by Simon Daish
Ahead of the Women’s Team final, we take a look at how Germany has fared in the competition since it was introduced in 2008.
Germany experienced a baptism of fire in the Beijing 2008 Women’s Team event, as the team failed to progress beyond the group stages. Wu Jiaduo, Zhenqi Barthel and Elke Schall were selected in a strong German lineup at Beijing 2008 but a 0-3 defeat to Romania in the opener was not an ideal way to get the tournament underway. Poland were next and another loss soon followed, but this time Germany were able to put a point on the scoreboard losing out 1-3 to the Polish side. Germany’s poor run continued as Hong Kong ensured that the European team would leave Beijing without a win (0-3).
New Format Helps
London 2012 changed both the Men’s and Women’s Teams format, replacing the group stage system with a straight knockout competition featuring the same number of teams (16).
Australia were Germany’s opponents in the first match of the women’s tournament, and a brace from Wu Jiaduo (one singles, one doubles) proved enough to see the German side move into the next round. The quarter-finals was where Germany exited with a 0-3 defeat at the hands of Japan, who would go on to win the silver medal, but four years later in Rio de Janeiro the Germans would get their revenge.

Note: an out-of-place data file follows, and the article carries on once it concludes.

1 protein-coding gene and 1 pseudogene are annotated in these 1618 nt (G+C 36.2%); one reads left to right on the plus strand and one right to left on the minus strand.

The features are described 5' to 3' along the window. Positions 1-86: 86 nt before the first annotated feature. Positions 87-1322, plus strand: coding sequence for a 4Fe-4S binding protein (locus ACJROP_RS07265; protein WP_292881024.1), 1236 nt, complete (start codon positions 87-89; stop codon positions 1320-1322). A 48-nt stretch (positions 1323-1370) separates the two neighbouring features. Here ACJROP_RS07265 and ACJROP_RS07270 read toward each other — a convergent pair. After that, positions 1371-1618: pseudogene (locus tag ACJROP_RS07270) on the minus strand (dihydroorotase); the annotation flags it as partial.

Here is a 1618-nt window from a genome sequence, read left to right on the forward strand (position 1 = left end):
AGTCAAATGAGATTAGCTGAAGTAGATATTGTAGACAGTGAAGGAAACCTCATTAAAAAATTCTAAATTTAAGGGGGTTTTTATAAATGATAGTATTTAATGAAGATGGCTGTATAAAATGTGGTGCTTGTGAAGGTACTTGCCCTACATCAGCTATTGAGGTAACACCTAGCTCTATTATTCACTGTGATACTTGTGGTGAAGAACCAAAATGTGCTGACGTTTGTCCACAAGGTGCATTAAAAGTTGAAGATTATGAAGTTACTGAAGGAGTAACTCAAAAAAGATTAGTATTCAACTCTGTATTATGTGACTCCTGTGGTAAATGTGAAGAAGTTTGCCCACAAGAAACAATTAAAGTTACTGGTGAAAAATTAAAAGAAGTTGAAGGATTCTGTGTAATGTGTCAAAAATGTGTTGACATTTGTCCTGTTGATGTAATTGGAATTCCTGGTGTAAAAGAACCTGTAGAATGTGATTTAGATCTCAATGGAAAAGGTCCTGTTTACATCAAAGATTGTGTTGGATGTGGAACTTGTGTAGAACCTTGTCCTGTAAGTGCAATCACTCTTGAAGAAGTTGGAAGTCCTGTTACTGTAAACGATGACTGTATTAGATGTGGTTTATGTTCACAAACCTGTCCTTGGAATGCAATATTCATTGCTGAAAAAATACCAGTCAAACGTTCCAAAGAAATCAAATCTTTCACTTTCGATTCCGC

Rio 2016 kicked off in style for Germany with a 3-0 victory over USA, and then a 3-1 success against Hong Kong booked their place in the last four where they would face Japan for the second Olympic Games in a row. Both sides won alternating matches, and at 2-2 there was everything to play for. Japanese player Ai Fukuhara fought bravely and moved 7-9 ahead in the final end, but Han Ying took the match 11-9 in the fifth game on a controversial edge shot to put Germany through to the Women’s Team final.
— ITTF World (@ittfworld) August 15, 2016
“We all played with our hearts. We are super happy and can’t believe it. They were favorites going in. My head is spinning and I can’t speak – my thoughts are everywhere. We needed a bit of luck and play our best to have a chance. Before we came here we wanted this medal so bad. When we saw the draw we knew it was possible. We played perfect,” said Germany’s Petrissa Solja, after making Olympic history with her country.
Germany will face China in the final, but no matter the result Han Ying, Petrissa Solja and Shan Xiaona will leave Rio 2016 as national heroes.